Sangliers [The Bridge #14]
Opening set will be played by a trio:
Jim Baker - piano
Bernard Santacruz - bass
Samuel Silvant - drums
In the beginning was free music. And a taste for adventure. If you've ever wondered how a new team of improvising musicians actually stabilizes, even though they've decided to work in instability, this one if for you. Here is an international quintet that intends to dedicate and devote itself to free, total and collective improvisation, and that has very serious reasons for doing so. One of them would be that Keefe Jackson, Dave Rempis, Christine Wodraska, Didier Lasserre and Peter Orins have answered the call of The Bridge, a transatlantic network that connects improvisers from here and there, from France and the United States, in the form of formations that are always mixed, always hybrid, always phenomenal. Another reason, not the least, is that for these five musicians improvisation is a method and a philosophy.
When the music is strictly the result of direct actions, reactions and interactions(interferences) between the players, without the mediation of a leader (an authority), a score or a structure (a law), only the forces at work and the collective creation, always fluctuating, to which they incessantly end up according to their transactions in situ and in real time, count. Here and now. The internal functioning, the functional agility, of such a group of individuals, at once mobile, tactical and operational, certainly has political resonances, evoking for example the concept of swarm intelligence put forward by Michael Hardt and Antonio Negri: one distinguishes oneself by testing, soliciting and upsetting one another, by positive or negative reciprocity, from consensus to dissensus and back, by playing with all the power relations between a plurality of subjects recognized as such. We also play with the distribution of roles and functions by exercising a critical spirit and a creative imagination that is justly overflowing: we invent and adjust, construct, deconstruct and reconstruct together and permanently, in a dialogical, antiphonic or polyphonic way...
If you still doubt that it is a method and a philosophy among these improvisers, listen to Didier Lasserre for whom such adventures give "the opportunity to experience the very possibility of encounter (musical, social, human) in a marked, identified aesthetic (the free - in the broadest sense - from its American roots to its European diversions): how can you be yourself and, through this encounter, how can you escape yourself as well (in the words of Barre Philips, “try to widen the circle”).” Keefe Jackson comes back to the very idea of being strangers to one another: “If we are improvisers and feel concerned by the acts of presence we make at each moment, to answer questions like "Who am I?" or "Who are they?" will not help us make music. Improvising with strangers can be very stimulating in itself: it is easier to avoid expectations, familiar paths that distract us from what is really happening. It can even help us find a way to the proverbial and coveted clean slate, which is also timeless.” Dave Rempis reminds us that these encounters are always unique because “everyone has an approach as distinctive as their fingerprint. Working with as many improvisers as possible gives you a better understanding of musical solutions and possibilities, and forces your own language to expand into new areas of discovery.”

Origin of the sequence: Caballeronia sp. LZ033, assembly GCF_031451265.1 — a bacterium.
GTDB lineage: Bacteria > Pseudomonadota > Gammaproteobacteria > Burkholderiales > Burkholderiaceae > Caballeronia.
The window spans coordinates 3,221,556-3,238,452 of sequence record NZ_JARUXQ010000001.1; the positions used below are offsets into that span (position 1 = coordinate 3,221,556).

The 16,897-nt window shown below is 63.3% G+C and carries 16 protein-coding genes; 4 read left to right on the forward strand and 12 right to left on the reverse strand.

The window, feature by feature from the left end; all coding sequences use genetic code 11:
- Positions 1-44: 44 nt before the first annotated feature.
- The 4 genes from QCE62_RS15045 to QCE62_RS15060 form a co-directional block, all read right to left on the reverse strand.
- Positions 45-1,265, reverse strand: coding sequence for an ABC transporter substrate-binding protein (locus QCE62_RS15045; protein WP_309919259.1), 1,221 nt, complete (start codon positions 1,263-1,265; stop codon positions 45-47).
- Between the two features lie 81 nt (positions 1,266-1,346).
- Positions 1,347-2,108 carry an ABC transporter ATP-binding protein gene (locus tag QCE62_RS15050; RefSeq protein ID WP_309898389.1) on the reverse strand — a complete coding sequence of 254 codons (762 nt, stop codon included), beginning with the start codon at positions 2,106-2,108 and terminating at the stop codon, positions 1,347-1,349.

If group interaction constitutes the structure of music, then it is the members of that group, the five forces at work, who can best tell us what lies ahead at the turning point. Dave Rempis and Keefe Jackson are both Chicagoans by adoption, and they have frequently worked together in multiple ensembles. Rempis came to town in 1993, having trained as an ethnomusicologist in Ghana, where his Percussion Quartet, with its stormy saxophones blowing on the embers of unbearable rhythms. But it was within the Vandermark 5 that he first made a name for himself, before embarking on his own projects such as The Engines, Ballister or the trio he currently forms with Joshua Abrams and Avreeayl Ra, not to mention his involvement as a concert organizer, in this line of activist musicians of which Chicago is proud. The latter arrived in the city in 2001, and almost immediately brought his rigorous and invigorating tenor to the attention of the entire Windy City filibusters' scene, from Jeb Bishop to Jason Adasiewicz, and Mike Reed to Tomeka Reid. He can be heard reasoning and fooling around in the Fast Citizens, an orchestra whose members take turns leading its big band Project and Likely So, a septet of saxophonists and clarinetists from the Midwest and Central Europe resulting from the Chicago Luzern Exchange program. Another Bridge... On the other side, in Toulouse and elsewhere, Christine Wodraska has made the piano a wild land that can be explored but not colonized. All those who went on an expedition with her (the list is as long as her incredibly confidential fame: Sophie Agnel, Raymond Boni, Jean-Luc Cappozzo, Jacques Di Donato, Hamid Drake, Jean-Yves Evrard, Fred Frith, Gerry Hemingway, Daunik Lazro, Joëlle Léandre, Paul Lovens, Ramon Lopez, Jean-Marc Montera, Ivo Perelman, Didier Petit, Bernard Santacruz, Fred Van Hove....) still remember an implacable experience. As for Didier Lasserre and Peter Orins, on the Bordeaux and Lille sides, if they play together within Trouble Kaze, it is also because they attract each other like opposites: The presence of one is sometimes barely felt, so much are the lines of tension he works with extraordinary contractions and growths, as his partners Beñat Achiary, Jean-Luc Cappozzo or Jean-Luc Guionnet, or the members of the austere and burning trio he forms with Daunik Lazro and Benjamin Duboc, among many others, have seen. In comparison, Peter Orins excels at twisting and untwisting rhythms with Toc, a progressive free-rock formation, as with the Franco- Vietnamese (Hué/Circum) or Franco-Japanese (Kaze) projects in which he participates. Other Bridges... As far as Chicago, where his path has already crossed that of Keefe Jackson and Dave Rempis. Like Dave Rempis, Orins is as active as he is an activist, head of several Lille hydras, including the Circum, Crime and Muzzix orchestras and collectives. That’s it for the introductions. All that's left to do now is to start the debates and let yourself be carried away or carried away...